http://www.fco.gov.uk/resources/en/pdf/eu-section5-statement

      Amazingly I’ve finally managed to get a reply, albeit a not particularly helpful reply, about the timing of that Bill from somebody in the FCO “EU Bills Team”:

      “The December 2010 European Council agreed that the amendment to Article 136 Treaty on the Functioning of the European Union should enter into force on 1 January 2013. We are working towards ratification by this deadline and will introduce the required legislation as soon as is practicable.”

      There is the small point that this EU treaty change is legally necessary before the eurozone states can proceed with their intra-eurozone ESM treaty, and that the same Angela Merkel who insisted on that enabling EU treaty change, and who agreed to that 1 January 2013 deadline for it to come into force, has now changed her mind and wants the ESM up and running this summer.

      Meanwhile in Ireland the government is still persisting with its intention to ratify both the enabling EU treaty change, and the ESM treaty itself, without referendums, and to complete that process BEFORE the referendum on the “fiscal compact”.

      As ratification of the ESM treaty would irrevocably commit Ireland to paying into the ESM, but in its most recent version that treaty would deny ESM assistance to any country which had not also ratified the “fiscal compact”, the Irish will be voting on the latter “with a gun to our heads” as an Irish journalist has put it:

      http://www.independent.ie/opinion/columnists/gene-kerrigan/gene-kerrigan-we-are-voting-with-a-gun-to-our-heads-3046247.html

      Not that any of this concerns the British government; while they love the Irish enough to help them out with a loan, they are not in least bothered that the Irish government is foisting the vile anti-democratic ESM treaty on the Irish people, or that this “manoeuvre ” by the Irish government “extinguishes any democratic content from the impending referendum”, as the same Irish journalist puts it.

  8. Posted March 16, 2012 at 8:26 am | Permalink

    Keep on keeping on, John.

    But the reality is until we leave the wretched EU, we’re not going to get those waters back…

    • alan jutson
      Posted March 16, 2012 at 9:41 pm | Permalink

      Yes keep on plugging away John.

      Just back, after a week in the sun.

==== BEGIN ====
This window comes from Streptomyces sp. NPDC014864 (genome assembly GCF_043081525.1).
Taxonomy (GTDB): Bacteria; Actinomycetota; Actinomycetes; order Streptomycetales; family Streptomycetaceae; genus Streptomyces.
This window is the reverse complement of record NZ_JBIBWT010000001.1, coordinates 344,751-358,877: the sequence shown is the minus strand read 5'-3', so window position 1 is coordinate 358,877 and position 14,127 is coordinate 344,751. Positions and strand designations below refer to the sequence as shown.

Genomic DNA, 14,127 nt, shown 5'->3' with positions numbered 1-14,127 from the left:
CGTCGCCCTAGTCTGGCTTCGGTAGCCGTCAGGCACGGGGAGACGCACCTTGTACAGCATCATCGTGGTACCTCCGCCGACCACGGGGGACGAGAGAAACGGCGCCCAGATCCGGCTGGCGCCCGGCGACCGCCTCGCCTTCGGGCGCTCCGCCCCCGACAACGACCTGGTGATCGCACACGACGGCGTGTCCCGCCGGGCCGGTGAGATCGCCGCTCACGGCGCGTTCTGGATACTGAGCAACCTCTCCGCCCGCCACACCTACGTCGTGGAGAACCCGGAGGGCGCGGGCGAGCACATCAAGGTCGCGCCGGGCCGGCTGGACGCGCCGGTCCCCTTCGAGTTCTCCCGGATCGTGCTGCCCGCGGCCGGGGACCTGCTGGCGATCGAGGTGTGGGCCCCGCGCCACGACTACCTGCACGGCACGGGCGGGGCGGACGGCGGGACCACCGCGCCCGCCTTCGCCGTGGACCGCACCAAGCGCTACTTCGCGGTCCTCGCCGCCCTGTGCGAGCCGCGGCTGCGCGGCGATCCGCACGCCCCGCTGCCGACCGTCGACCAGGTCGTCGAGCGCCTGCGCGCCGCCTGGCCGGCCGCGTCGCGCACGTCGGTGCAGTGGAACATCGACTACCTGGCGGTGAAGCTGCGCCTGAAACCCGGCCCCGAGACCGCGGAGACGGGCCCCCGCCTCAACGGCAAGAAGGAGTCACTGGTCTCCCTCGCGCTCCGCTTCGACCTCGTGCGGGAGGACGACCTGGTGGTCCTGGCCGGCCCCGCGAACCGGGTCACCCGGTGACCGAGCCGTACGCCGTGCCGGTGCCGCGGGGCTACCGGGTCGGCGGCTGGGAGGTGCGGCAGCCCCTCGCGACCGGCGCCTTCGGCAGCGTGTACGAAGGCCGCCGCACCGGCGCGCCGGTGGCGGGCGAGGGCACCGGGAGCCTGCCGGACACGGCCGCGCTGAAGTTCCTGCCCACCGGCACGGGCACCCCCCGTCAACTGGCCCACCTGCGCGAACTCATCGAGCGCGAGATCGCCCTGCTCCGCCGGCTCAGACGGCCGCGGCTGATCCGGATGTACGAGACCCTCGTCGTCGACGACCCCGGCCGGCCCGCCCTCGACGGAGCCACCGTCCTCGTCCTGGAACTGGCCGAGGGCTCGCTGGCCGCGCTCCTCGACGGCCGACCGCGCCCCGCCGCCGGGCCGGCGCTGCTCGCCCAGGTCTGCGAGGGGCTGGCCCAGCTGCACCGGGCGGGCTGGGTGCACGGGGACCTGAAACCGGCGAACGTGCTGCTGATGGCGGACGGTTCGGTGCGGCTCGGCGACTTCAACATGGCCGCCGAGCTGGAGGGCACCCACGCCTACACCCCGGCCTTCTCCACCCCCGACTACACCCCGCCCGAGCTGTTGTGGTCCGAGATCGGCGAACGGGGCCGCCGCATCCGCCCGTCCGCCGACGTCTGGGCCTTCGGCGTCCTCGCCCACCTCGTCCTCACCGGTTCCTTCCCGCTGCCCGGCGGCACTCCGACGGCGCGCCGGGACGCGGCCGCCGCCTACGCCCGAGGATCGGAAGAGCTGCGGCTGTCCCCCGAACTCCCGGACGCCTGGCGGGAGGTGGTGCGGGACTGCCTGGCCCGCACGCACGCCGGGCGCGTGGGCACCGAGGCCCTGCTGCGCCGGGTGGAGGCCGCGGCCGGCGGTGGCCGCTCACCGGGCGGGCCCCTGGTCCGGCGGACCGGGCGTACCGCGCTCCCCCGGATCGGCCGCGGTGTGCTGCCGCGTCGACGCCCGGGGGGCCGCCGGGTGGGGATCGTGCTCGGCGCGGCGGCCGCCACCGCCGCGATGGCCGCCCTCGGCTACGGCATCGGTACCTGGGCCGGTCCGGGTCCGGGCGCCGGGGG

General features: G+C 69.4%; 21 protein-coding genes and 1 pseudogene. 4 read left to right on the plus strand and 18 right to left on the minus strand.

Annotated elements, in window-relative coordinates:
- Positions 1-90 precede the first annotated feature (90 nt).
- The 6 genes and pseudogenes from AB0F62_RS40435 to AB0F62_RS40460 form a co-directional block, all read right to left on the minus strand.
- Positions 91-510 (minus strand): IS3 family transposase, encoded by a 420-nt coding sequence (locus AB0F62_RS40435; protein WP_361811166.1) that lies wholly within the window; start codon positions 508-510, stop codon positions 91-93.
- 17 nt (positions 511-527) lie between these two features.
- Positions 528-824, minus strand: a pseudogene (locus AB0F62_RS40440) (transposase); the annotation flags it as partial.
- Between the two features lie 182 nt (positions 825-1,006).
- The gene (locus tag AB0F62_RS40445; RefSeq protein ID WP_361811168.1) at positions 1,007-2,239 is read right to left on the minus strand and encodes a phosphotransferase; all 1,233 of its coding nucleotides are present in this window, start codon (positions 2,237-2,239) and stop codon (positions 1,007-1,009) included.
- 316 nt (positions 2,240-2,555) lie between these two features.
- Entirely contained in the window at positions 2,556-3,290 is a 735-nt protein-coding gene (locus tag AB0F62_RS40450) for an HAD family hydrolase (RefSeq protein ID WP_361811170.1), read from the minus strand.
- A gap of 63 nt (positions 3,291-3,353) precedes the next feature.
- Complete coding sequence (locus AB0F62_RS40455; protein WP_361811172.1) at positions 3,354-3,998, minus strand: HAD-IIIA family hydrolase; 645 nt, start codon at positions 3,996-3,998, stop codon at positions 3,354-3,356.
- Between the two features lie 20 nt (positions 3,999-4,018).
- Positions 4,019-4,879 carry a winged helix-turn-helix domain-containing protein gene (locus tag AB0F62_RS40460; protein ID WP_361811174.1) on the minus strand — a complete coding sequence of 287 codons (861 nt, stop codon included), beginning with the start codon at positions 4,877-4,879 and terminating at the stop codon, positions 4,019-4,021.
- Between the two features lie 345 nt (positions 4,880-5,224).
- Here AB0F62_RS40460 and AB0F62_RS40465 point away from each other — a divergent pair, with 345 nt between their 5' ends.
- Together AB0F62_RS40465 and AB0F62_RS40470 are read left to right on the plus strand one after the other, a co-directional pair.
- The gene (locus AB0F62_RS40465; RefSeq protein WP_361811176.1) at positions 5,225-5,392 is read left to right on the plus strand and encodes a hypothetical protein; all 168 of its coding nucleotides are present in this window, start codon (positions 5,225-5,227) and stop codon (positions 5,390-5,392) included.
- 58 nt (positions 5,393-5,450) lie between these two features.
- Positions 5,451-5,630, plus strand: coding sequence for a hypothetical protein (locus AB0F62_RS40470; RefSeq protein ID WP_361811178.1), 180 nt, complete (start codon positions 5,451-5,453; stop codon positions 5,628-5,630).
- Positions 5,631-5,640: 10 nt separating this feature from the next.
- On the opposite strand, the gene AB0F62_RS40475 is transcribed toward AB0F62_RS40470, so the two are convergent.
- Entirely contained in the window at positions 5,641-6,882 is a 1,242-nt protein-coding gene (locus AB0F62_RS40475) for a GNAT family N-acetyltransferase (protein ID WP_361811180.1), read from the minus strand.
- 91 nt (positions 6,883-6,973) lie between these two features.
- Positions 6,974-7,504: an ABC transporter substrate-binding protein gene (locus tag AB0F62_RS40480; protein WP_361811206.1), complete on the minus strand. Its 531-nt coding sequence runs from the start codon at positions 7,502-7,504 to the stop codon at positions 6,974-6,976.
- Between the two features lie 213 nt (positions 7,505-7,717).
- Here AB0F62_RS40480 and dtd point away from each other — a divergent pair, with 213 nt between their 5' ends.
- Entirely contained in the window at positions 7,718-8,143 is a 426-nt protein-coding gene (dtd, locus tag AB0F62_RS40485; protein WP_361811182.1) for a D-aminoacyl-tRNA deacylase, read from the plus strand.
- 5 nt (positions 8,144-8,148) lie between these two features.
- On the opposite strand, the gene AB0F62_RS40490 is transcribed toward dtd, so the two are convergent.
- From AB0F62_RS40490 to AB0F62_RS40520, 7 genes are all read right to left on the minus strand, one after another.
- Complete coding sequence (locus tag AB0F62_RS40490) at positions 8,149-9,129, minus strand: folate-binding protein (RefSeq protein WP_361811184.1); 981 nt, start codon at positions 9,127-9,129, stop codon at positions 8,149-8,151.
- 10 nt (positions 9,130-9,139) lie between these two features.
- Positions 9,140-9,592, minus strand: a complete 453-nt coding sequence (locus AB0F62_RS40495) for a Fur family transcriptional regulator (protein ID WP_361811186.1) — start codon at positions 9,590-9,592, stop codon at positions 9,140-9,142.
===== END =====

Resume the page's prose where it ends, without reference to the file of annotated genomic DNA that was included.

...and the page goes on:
Seems to me the comparison should be with North Sea Oil and fish, as they are both found in the north sea, if it (the North Sea) belongs to all of the EU, why do we only have rights over the oil, not that I am suggesting we give it up, just get control over fishing back, as we have always had over oil exploration in our waters.

      • alan jutson
        Posted March 16, 2012 at 9:46 pm | Permalink

        Talking of oil.

        Petrol in Lanzarote this week 105 Euro’s per litre, diesel even lower.

        Given that Lanzarote is hardly an oil producing island and would have to import every single drop, how can it sell it at such a low price.

        Ah yes Government tax !

        Makes even more silly the statement that Cameron made when in the US this week, about our prices being too high, so we need to sell some Oil reserves, when all you have to do is just lower the Tax !!!!!!!!!

        • alan jutson
          Posted March 16, 2012 at 9:49 pm | Permalink

          Oops

          Decimal point missing

          Should be 1.05 Euros per litre, still not got my fingers working after carrying cases. !!!!!

  9. Antisthenes
    Posted March 16, 2012 at 8:46 am | Permalink

    Where fishing grounds have been put in private ownership fish stocks have increased. As it is to the benefit of the fishermen who fish those areas not to overfish and put themselves out of business. Another example of how insane EU control is based as it is on so much left wing policies and practices.

    • lifelogic
      Posted March 16, 2012 at 12:15 pm | Permalink